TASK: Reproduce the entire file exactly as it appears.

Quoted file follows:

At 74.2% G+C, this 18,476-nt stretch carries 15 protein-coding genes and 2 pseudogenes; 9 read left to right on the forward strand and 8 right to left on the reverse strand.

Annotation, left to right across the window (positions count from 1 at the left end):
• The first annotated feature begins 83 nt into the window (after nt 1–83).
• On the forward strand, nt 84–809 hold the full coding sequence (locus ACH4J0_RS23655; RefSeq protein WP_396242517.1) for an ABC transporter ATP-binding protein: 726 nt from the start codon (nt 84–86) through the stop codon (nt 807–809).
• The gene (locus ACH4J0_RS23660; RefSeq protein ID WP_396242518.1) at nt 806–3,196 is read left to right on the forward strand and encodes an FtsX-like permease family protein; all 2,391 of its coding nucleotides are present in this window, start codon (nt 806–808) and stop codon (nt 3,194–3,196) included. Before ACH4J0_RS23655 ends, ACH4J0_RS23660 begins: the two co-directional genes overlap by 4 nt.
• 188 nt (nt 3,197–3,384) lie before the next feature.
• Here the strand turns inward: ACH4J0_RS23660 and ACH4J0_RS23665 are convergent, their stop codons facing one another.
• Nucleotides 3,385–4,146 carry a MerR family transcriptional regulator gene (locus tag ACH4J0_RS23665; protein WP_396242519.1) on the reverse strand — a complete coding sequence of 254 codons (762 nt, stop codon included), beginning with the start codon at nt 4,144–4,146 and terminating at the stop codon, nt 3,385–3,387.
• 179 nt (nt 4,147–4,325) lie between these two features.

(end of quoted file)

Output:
At 74.2% G+C, this 18,476-nt stretch carries 15 protein-coding genes and 2 pseudogenes; 9 read left to right on the forward strand and 8 right to left on the reverse strand.

Annotation, left to right across the window (positions count from 1 at the left end):
• The first annotated feature begins 83 nt into the window (after nt 1–83).
• On the forward strand, nt 84–809 hold the full coding sequence (locus ACH4J0_RS23655; RefSeq protein WP_396242517.1) for an ABC transporter ATP-binding protein: 726 nt from the start codon (nt 84–86) through the stop codon (nt 807–809).
• The gene (locus ACH4J0_RS23660; RefSeq protein ID WP_396242518.1) at nt 806–3,196 is read left to right on the forward strand and encodes an FtsX-like permease family protein; all 2,391 of its coding nucleotides are present in this window, start codon (nt 806–808) and stop codon (nt 3,194–3,196) included. Before ACH4J0_RS23655 ends, ACH4J0_RS23660 begins: the two co-directional genes overlap by 4 nt.
• 188 nt (nt 3,197–3,384) lie before the next feature.
• Here the strand turns inward: ACH4J0_RS23660 and ACH4J0_RS23665 are convergent, their stop codons facing one another.
• Nucleotides 3,385–4,146 carry a MerR family transcriptional regulator gene (locus tag ACH4J0_RS23665; protein WP_396242519.1) on the reverse strand — a complete coding sequence of 254 codons (762 nt, stop codon included), beginning with the start codon at nt 4,144–4,146 and terminating at the stop codon, nt 3,385–3,387.
• 179 nt (nt 4,147–4,325) lie between these two features.